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What we’d spend to save our pet

A majority of pet owners would pay $500 for life-saving veterinary care, but less than half would fork over $1,000, only a third would spend $2,000, and only about 20 percent would be willing to pay $5,000.

So says an Associated Press-Petside.com poll about the cost of health care for animals, conducted by GfK Roper Public Affairs & Media.

Only at the $500 level were dog owners (74 percent) more likely than cat owners (46 percent) to say they would likely seek treatment. In the higher price ranges, the two are about equally likely to seek vet care.

“Euthanasia is always sad but when finances have to be considered, when you feel there is a possibility you didn’t or couldn’t do the right thing, you feel guilty,” said veterinarian Jane Shaw, director of the Argus Institute in the College of Veterinary Medicine & Biomedical Sciences at Colorado State University. “We are at a point where we are talking about basic life needs or survival needs.”

One in five pet owners said they fret a lot about being unable to afford seeing a vet. Dog owners are more likely to worry than cat owners, and low-income people are among the biggest worriers, which is probably because they have the biggest worries.

About one in four people, or 27 percent, said pet insurance is a good way to save money on vet bills, though only about 5 percent of pet owners actually have it.

The AP-Petside.com Poll was conducted April 7-12, 2010, and involved phone interviews with 1,112 pet owners nationwide. It has a margin of sampling error of plus or minus 3.3 percentage points.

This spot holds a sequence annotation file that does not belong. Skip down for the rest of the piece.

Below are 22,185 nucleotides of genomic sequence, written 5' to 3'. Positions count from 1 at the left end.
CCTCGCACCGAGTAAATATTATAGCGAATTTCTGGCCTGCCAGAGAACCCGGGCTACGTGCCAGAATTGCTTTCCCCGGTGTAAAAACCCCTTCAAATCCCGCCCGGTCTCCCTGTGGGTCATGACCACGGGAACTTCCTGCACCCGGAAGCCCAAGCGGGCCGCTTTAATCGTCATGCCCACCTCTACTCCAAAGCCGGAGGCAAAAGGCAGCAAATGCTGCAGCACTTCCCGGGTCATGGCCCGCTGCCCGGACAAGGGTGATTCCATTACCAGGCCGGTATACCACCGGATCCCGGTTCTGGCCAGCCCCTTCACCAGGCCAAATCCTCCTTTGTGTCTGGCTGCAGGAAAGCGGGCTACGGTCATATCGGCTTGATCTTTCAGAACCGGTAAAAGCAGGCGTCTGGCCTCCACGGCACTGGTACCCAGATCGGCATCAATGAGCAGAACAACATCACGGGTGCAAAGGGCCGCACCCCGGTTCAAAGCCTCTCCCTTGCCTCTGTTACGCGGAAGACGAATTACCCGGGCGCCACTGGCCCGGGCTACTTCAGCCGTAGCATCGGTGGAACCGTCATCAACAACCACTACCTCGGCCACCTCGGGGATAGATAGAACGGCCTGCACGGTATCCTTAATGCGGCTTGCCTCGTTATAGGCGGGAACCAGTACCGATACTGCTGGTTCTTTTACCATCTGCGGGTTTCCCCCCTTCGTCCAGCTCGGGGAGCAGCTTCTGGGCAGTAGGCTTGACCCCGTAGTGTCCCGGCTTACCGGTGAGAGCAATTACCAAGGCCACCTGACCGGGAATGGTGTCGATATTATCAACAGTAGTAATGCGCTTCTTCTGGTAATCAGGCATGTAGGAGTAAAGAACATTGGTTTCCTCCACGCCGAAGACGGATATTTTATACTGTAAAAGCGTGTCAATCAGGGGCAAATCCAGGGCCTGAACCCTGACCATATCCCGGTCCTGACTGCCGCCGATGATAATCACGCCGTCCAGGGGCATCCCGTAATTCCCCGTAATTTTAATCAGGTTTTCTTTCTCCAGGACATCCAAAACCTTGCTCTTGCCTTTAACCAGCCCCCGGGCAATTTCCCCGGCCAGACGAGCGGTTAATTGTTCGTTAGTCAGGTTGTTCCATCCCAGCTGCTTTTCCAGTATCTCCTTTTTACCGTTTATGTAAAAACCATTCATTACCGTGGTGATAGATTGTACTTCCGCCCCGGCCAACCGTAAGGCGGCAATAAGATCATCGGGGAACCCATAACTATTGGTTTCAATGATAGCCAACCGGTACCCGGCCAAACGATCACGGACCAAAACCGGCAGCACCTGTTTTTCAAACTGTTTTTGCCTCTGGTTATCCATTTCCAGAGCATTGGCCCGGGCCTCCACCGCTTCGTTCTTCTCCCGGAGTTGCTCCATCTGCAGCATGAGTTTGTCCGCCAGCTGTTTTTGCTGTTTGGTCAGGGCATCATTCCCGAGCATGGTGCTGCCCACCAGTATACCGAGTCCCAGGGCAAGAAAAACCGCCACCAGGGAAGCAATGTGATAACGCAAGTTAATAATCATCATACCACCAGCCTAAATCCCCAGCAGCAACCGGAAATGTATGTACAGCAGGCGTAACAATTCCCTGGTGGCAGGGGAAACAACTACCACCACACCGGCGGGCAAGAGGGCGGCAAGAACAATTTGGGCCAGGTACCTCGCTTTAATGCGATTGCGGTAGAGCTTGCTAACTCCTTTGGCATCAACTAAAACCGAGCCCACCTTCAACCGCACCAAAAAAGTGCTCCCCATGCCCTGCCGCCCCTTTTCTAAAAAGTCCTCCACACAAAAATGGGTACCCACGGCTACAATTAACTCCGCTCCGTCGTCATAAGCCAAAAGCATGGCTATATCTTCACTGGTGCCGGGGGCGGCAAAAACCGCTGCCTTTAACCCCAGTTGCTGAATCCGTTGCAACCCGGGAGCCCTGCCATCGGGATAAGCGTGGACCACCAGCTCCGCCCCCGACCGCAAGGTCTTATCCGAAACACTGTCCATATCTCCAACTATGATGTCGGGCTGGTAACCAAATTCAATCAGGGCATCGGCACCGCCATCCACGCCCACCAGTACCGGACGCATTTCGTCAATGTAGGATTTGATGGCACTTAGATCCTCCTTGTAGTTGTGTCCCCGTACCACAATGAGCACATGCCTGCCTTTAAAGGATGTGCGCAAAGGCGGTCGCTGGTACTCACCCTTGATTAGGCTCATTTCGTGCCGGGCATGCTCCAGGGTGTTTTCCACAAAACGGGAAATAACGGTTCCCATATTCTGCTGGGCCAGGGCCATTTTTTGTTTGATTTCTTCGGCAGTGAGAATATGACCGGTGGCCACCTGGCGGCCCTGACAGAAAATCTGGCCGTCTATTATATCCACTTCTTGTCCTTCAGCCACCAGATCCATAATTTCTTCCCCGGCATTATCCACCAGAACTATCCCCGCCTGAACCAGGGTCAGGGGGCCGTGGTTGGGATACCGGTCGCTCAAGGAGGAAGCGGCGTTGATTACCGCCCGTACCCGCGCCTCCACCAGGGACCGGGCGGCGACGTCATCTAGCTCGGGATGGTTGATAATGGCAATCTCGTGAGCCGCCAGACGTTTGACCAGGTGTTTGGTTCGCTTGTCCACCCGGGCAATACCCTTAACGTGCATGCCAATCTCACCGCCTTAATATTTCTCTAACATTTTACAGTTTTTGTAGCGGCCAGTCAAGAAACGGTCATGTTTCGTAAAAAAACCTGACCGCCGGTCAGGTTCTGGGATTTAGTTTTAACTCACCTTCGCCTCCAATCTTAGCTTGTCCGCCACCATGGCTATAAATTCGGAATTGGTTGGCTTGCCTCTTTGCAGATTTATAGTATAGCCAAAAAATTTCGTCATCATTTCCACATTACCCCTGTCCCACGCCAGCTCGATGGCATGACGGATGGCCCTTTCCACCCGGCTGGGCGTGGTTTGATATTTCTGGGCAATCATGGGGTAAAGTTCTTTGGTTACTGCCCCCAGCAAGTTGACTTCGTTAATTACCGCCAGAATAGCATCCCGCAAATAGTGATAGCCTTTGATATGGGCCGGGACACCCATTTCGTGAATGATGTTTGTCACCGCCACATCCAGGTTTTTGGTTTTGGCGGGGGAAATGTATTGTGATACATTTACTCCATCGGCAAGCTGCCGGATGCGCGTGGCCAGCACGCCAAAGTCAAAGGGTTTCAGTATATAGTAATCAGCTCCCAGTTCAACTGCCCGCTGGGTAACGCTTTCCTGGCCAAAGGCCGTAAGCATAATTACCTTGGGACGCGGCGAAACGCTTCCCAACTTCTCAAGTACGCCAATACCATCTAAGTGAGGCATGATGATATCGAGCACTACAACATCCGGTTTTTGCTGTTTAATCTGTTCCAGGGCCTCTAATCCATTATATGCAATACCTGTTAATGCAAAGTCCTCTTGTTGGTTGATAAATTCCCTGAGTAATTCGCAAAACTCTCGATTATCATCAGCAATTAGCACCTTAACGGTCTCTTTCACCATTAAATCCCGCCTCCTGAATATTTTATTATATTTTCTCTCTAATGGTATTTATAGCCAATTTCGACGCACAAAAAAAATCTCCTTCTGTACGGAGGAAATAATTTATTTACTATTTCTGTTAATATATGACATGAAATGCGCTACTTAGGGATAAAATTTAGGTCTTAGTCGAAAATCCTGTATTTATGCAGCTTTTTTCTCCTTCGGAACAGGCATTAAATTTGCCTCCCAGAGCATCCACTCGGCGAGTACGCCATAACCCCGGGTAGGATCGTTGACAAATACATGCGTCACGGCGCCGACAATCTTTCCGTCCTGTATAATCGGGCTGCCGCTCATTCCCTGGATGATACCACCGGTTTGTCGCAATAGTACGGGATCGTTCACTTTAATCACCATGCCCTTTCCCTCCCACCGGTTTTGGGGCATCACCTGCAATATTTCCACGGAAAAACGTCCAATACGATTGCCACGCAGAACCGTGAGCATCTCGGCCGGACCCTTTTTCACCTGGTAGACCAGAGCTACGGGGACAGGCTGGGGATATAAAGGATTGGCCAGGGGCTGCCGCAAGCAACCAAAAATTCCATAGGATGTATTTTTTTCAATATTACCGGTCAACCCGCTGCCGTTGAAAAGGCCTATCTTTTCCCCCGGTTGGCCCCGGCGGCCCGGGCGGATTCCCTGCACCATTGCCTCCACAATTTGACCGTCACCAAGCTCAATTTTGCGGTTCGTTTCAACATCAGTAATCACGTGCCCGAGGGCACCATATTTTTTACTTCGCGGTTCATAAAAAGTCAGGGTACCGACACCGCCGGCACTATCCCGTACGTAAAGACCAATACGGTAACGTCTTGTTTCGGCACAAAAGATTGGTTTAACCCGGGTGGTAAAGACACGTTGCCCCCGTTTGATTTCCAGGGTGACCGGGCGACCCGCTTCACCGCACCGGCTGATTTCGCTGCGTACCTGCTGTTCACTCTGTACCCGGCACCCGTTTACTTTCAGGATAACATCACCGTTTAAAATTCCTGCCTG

Comments

Comment from Alexis
Time June 9, 2010 at 11:30 am

Now this really makes me angry because there is always an agenda on those stupid polls and the key word revealing that agenda is “would”. People “would” pay so much but “wouldn’t” pay more. The REALITY – hello reporters, pollsters and assorted media talking heads – is the word should be COULD or COULDN’T. Paying a vet bent on financial extortion to pay for their newest luxury car, vacation or private school for the kiddies is SO often not a choice. Oh, yeah, I’ll pay to fix Fido’s luxated patella to the tune of 10 grand and simply postpone my luxury cruise! What veterinarians and their professional associations do NOT want to understand and are NOT sympathetic to even if they listen to pet parents (which they do not) is that this isn’t “choosing” where to spend your money because if there is no money to spend, there is NO MONEY TO SPEND. The emotional leverage vets use on people to extract ever more money is completely disgusting. Among my horse/dog parent acquaintances (and there are many) the chief (frank) terror is inability to afford medical care for their animals. A dog vet told me recently (former vet, I fired him) that “only rich people should have animals.”

Comment from Marcy
Time June 10, 2010 at 11:28 am

The high cost of vet bills in an economic downturn can also make people decide NOT to get another pet when the one eventually dies that has required thousands in vet bills. This is NOT a matter of having to postpone a luxury cruise or other large purchase, but rather a matter of the emotional toll it takes too when vets *guilt* people into having expensive work done that ultimately does no good and that causes pain to the animal.

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